No matter how I try to rationalize it, I’m going to vote for a liar for president of the United States. And, no matter how I try to ignore history, I realize that I likely have always voted for a liar for virtually any political office.
I do not know anyone who has not told a lie. Size and intent of the lie does not matter; lies are lies. I know that lies come in a variety of shades, some of which have become socially acceptable. Honey, does this dress make my ass look fat? A man who answers no lies to protect the dignity of the woman. Oh, don’t worry about those few extra pounds. You still look hot to me. The woman who says that protects the frail ego of a man. When the pet rabbit dies, mom or dad tells little Bobby I’m sure Hoppy went to heaven.
We lie to protect the feelings of others. But we still lie, because we know absolute truth corrodes relationships.
But politicians lie to manipulatively establish and maintain relationships. Lies fertilize the ground on which campaigns are constructed. Candidates at all levels of politics lie, cheat, and deceive. Google “political lies” and explanations of why they lie abound.
Politicians lie for one seriously egregious reason. The lie: I’m running for office to bring real solutions to the American people. The truth: I want to achieve status and power. Then, if I can help the people — especially those who helped me buy my way to status and power — I’ll do so. A few decades ago, particularly odiferous political lies were usually caught by the press, reported by same, and produced revulsion in the electorate. Ask Richard Nixon.
But not so much now. We longer believe truth is possible in political campaigns. The sheer volume of corporate-supported advertising bearing lies, falsehoods, prevarications, deceptions, and context-free “facts” has inured the electorate. After all, candidates in many deceptive ads say, I approved this message. They have permitted lies in their names. So we expect lies. Lies become Truth-Lite™, what candidates believe we want to hear rather than what we need to hear.
The press has been complicit in fostering the staggering growth in political deceit: As media critics have noted, journalists have often focused on who’s lying more effectively rather than correcting the discursive record distorted by lies — the new post-truth journalism. Add the notion that the electoral audience is now firmly camped in an endless electronic chat room less reliant on “gatekeepers.”
The methods of lying have become the news and the fodder of pundits — not the lies themselves. That’s made lying by politicians easier. It has allowed politicians to lie with far more sophistication and not be corrected on the record. Consider the emergence of false equivalence — the tendency fostered by the political press that “objectivity” is a function of “balance,” that “both sides do it all the time.”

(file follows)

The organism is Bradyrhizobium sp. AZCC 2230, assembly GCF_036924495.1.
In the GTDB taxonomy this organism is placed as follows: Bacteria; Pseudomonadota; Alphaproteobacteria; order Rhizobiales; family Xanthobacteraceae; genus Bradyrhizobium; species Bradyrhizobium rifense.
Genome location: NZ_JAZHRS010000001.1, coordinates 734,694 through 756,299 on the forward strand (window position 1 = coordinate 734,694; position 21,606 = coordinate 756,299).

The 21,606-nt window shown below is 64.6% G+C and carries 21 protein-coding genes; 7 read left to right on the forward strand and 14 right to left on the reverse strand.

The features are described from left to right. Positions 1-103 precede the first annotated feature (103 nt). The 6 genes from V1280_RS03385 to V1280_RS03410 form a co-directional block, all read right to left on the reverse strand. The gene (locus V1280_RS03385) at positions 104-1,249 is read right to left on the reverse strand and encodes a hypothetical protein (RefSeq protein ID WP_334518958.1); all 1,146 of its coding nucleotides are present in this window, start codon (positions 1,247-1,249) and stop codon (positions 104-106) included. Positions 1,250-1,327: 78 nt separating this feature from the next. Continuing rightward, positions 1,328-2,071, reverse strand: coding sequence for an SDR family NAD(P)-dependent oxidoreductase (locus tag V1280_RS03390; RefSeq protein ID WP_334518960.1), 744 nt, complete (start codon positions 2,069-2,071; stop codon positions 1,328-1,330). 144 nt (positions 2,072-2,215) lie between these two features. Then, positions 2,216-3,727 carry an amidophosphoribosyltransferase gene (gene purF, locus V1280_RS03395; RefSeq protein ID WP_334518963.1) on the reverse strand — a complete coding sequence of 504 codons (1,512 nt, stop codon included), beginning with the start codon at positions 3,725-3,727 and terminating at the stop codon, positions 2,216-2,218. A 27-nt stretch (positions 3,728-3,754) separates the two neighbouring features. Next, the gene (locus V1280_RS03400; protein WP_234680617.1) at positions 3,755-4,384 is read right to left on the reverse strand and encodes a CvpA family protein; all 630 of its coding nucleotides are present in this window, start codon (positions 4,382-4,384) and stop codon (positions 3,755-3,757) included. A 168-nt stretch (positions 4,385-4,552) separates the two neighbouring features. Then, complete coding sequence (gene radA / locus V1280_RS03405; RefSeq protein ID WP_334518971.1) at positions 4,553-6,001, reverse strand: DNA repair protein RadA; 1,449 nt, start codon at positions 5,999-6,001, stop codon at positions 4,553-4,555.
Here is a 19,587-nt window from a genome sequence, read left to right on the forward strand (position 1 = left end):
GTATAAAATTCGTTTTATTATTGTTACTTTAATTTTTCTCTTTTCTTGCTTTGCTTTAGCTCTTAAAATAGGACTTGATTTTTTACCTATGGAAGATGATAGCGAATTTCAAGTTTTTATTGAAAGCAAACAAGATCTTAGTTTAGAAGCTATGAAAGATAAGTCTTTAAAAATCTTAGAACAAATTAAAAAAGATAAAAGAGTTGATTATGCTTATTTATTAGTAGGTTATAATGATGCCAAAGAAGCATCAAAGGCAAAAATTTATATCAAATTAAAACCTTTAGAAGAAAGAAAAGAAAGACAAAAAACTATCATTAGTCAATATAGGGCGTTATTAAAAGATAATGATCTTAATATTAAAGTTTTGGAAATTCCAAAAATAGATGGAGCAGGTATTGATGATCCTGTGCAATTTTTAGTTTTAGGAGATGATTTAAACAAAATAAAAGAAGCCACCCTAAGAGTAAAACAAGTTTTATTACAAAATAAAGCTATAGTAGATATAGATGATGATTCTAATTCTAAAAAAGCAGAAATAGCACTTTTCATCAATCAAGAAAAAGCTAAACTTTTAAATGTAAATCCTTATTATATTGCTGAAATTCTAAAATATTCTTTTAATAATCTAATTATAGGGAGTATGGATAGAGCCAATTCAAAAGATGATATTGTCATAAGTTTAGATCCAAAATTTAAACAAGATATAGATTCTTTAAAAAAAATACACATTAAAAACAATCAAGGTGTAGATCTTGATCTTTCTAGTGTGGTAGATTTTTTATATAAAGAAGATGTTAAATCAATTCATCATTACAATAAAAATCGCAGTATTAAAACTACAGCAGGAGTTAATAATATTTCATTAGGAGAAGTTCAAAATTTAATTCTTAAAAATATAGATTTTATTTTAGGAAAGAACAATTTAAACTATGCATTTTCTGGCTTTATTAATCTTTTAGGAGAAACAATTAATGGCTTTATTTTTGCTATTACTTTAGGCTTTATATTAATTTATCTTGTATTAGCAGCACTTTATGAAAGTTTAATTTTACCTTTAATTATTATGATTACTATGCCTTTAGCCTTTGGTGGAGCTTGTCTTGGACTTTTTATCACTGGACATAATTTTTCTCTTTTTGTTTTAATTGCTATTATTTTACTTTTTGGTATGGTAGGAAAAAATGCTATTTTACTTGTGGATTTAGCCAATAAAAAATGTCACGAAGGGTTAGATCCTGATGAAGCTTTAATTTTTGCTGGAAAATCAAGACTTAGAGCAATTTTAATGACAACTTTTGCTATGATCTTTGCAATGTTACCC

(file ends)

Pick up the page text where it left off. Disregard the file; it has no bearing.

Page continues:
The invention of issues by pundits has created discourse that isn’t grounded in reality in the first place — so lies fill the void, and they’re effective if the pundits have ingratiated themselves with an audience eager to be lied to. It’s called motivating the political base. Lying to the already converted — those resistant to reason and cordoned off by ideological choice from rhetorical reality — is highly effective modern political practice.
The modern media universe of celebrity and “tell all” journalism has not made lying less profitable. No lie is too large to halt the deluge of money from donors. Hundreds of millions of dollars have been raised and given to politicians who lie. Therefore, politicians have permission to lie even more.
If lying has no significant political cost (although Sen. Gary Hart’s lie cost him his chance for the presidency), then lies beget more lies. Information becomes disinformation and misinformation. The public square has no shared factual commitments essential to honest discourse. Lying has eroded our ability to assess the moral compasses of our politicians. Are we now stuck with determining who lies less as the new standard for electability rather than who utters truth?
When it comes to our two presidential candidates, even the fact-checkers, it seems, cannot agree on which man lies most.
They both lie. So no matter which one I support, I will be supporting a liar.
Would someone please explain to me what we gain by having liars in the White House, Congress, and the statehouses of America?
h/t to my fellow Scrogues who allowed me to steal their ideas.